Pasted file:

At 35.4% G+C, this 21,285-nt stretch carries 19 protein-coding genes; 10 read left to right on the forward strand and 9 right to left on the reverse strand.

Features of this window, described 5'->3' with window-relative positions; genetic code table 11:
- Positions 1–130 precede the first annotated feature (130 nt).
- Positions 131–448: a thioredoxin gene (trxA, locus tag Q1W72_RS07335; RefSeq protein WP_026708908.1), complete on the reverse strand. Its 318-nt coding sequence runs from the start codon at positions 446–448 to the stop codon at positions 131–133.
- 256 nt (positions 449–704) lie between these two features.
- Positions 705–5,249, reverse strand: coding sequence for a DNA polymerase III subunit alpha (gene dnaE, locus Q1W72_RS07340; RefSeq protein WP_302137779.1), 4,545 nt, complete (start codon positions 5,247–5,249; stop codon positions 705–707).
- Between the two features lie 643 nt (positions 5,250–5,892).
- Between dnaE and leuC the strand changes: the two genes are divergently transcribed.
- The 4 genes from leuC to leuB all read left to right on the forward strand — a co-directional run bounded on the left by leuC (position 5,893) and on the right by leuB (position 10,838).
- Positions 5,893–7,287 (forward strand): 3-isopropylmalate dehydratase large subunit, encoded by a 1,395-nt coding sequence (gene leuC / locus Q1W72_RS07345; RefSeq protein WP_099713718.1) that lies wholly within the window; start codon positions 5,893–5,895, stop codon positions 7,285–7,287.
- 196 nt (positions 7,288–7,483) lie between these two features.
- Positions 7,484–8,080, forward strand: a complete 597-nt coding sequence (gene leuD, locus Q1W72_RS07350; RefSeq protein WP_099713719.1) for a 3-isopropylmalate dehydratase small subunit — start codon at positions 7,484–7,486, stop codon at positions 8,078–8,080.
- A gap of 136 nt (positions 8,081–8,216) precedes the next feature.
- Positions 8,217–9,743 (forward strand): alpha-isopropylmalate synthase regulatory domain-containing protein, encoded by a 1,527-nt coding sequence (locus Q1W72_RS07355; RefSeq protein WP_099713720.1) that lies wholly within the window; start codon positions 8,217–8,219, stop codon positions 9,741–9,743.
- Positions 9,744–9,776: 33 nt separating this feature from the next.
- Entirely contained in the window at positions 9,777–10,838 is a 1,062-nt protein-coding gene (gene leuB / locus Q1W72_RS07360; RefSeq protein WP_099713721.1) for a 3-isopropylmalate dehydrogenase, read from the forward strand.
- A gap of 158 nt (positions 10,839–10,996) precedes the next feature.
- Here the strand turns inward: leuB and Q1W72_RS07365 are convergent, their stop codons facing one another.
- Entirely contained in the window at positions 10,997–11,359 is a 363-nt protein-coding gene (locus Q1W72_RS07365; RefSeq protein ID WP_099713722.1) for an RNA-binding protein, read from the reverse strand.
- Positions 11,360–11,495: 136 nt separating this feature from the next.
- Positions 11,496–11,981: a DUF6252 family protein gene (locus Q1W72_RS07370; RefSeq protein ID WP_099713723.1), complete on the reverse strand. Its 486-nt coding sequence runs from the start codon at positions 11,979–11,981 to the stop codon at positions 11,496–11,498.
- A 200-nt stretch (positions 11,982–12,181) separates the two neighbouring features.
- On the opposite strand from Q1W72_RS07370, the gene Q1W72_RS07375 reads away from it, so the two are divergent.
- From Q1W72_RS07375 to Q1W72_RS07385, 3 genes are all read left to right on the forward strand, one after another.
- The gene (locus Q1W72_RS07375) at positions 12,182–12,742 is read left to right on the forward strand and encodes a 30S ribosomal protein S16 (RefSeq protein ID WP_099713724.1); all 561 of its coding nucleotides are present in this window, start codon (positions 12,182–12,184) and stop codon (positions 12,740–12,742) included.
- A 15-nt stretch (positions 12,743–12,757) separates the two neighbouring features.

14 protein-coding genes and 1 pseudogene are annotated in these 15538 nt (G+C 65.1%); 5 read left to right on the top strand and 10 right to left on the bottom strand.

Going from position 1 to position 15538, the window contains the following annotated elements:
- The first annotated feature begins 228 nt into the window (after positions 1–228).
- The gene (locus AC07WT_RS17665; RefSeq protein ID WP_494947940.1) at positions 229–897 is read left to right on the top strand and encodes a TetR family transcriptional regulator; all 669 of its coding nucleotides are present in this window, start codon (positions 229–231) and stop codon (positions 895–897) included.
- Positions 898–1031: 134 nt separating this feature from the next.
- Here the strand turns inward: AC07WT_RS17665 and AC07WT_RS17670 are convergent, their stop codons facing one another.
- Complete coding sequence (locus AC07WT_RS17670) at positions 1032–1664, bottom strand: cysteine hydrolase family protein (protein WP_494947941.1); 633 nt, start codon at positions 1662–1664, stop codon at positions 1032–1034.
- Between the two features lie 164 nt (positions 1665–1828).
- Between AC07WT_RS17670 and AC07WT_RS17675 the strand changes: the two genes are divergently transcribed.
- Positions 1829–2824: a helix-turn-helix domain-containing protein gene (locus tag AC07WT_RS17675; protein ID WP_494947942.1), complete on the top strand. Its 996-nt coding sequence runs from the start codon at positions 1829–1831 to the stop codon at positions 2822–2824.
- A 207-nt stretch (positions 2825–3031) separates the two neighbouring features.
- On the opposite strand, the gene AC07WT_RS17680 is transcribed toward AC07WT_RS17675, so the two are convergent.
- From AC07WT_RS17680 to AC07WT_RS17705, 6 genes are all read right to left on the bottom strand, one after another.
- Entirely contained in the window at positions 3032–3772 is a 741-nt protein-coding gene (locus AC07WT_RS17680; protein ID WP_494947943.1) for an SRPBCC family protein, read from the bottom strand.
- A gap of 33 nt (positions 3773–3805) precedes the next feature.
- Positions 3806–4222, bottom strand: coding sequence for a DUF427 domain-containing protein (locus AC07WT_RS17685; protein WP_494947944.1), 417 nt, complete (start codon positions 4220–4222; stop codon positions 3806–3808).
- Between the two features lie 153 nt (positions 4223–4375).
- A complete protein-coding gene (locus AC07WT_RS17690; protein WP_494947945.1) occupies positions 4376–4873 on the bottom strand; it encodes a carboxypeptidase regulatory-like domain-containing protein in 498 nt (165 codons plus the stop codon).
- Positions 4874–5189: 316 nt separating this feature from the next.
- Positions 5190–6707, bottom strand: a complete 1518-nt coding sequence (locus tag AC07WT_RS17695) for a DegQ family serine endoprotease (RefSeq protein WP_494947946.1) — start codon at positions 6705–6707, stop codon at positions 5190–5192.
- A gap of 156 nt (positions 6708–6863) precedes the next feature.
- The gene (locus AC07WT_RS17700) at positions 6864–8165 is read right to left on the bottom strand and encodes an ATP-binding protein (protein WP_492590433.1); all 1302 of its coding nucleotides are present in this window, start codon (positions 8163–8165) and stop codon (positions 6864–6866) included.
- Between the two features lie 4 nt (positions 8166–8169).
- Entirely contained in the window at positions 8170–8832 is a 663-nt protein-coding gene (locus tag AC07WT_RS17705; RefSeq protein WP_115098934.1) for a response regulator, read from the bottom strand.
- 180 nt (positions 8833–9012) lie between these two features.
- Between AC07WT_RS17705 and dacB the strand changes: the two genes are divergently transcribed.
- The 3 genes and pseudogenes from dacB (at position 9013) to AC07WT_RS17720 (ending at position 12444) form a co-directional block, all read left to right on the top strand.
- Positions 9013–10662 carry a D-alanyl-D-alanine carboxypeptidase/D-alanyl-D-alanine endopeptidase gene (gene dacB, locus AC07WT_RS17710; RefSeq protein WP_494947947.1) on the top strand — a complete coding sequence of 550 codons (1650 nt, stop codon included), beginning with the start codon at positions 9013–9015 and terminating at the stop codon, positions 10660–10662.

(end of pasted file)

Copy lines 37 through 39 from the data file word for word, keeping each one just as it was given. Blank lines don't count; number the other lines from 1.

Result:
- A 207-nt stretch (positions 2825–3031) separates the two neighbouring features.
- On the opposite strand, the gene AC07WT_RS17680 is transcribed toward AC07WT_RS17675, so the two are convergent.
- From AC07WT_RS17680 to AC07WT_RS17705, 6 genes are all read right to left on the bottom strand, one after another.